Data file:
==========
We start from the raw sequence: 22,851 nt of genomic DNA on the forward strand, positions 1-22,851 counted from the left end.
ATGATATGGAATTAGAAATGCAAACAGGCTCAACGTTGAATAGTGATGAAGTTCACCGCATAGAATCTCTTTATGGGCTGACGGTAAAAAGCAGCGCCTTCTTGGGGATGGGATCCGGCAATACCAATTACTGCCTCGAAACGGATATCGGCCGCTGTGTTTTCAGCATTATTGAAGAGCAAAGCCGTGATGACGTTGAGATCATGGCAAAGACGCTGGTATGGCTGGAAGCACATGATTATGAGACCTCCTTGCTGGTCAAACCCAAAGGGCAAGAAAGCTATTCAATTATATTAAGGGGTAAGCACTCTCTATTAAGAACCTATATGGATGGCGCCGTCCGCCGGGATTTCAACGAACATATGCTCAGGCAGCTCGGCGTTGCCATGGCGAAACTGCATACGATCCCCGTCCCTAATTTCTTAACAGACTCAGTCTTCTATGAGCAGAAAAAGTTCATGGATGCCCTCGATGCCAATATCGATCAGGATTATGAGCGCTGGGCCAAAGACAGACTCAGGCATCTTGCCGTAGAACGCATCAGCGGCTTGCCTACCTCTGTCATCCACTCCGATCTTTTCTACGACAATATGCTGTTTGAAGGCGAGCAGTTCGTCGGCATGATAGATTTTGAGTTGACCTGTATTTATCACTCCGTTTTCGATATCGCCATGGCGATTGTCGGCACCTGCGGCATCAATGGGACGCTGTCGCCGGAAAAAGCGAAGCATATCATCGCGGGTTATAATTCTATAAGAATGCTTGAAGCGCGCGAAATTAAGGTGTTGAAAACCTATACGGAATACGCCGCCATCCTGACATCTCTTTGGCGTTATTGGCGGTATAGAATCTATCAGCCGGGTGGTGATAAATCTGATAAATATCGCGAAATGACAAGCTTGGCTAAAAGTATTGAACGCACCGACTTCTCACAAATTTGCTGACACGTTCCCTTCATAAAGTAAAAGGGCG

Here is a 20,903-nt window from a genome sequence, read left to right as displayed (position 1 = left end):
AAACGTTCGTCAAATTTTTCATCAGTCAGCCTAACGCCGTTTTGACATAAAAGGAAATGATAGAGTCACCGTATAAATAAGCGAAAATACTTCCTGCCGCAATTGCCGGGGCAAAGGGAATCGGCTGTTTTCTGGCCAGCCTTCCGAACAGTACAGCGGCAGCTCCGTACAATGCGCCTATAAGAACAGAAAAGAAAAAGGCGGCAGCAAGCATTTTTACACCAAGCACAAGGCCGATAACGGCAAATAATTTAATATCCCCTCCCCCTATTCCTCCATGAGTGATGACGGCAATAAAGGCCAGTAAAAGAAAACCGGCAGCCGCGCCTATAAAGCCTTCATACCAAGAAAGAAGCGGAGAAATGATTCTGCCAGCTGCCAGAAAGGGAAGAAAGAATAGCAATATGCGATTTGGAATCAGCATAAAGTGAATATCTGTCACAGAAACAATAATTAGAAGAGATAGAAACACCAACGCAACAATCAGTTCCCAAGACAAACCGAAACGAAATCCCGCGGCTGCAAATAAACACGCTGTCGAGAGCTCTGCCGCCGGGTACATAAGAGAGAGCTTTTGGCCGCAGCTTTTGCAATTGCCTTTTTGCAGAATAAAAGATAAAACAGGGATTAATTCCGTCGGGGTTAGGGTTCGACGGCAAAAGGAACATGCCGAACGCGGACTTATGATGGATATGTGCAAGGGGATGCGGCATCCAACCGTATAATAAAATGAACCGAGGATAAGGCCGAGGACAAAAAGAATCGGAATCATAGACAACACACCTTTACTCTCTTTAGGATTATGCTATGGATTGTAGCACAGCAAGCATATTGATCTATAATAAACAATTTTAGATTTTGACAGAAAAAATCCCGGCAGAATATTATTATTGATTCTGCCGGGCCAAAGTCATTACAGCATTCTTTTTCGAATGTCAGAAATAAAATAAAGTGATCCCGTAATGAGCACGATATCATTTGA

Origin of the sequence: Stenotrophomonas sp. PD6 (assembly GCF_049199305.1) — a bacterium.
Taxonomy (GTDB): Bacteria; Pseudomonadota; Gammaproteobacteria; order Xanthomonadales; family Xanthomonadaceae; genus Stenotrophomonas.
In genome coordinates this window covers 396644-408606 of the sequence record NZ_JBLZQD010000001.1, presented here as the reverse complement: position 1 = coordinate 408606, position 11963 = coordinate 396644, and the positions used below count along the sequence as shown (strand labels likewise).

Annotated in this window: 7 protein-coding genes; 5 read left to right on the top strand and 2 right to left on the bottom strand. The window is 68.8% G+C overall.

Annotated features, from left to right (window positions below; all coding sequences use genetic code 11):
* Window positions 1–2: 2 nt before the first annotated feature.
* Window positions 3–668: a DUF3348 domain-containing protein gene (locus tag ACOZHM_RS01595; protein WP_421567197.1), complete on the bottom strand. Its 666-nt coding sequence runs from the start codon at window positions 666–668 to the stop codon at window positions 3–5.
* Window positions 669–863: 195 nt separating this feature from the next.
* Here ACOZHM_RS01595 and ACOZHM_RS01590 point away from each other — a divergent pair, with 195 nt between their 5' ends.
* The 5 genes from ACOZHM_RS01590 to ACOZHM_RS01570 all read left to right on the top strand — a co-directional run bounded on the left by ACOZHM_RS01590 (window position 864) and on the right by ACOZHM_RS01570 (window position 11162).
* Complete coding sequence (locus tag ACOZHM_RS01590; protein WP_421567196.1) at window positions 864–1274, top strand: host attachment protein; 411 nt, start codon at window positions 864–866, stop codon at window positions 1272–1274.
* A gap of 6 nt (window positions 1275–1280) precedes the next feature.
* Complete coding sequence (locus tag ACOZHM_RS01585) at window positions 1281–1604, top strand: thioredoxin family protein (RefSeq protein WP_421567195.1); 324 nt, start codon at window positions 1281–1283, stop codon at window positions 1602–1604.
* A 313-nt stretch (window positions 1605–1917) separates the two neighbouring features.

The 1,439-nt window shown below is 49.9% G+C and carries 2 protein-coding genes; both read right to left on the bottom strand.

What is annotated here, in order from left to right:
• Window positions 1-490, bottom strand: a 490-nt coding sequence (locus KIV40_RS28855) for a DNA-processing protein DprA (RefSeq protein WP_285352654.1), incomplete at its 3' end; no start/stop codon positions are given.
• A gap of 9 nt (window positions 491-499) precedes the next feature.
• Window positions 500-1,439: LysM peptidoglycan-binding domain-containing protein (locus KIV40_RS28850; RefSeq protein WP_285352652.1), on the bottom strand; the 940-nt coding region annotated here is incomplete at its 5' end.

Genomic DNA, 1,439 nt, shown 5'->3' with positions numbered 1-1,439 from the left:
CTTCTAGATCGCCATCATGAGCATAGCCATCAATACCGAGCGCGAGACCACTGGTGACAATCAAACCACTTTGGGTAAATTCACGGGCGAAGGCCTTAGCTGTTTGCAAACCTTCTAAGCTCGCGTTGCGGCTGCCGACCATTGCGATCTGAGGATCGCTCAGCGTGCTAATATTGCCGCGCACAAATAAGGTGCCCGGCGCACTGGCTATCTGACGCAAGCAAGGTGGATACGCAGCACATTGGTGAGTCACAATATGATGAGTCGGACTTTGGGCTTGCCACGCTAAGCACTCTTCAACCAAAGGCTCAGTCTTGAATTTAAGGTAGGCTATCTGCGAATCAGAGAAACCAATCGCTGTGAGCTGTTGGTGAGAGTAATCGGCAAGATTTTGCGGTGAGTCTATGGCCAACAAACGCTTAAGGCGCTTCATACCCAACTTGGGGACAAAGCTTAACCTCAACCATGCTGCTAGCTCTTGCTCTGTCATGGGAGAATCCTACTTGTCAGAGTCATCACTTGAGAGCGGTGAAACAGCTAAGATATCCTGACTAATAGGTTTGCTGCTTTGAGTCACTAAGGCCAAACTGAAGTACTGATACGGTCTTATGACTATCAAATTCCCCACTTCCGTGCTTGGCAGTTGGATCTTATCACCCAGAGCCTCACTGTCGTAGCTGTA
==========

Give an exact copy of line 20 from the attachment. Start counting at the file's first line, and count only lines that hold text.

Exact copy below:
What is annotated here, in order from left to right: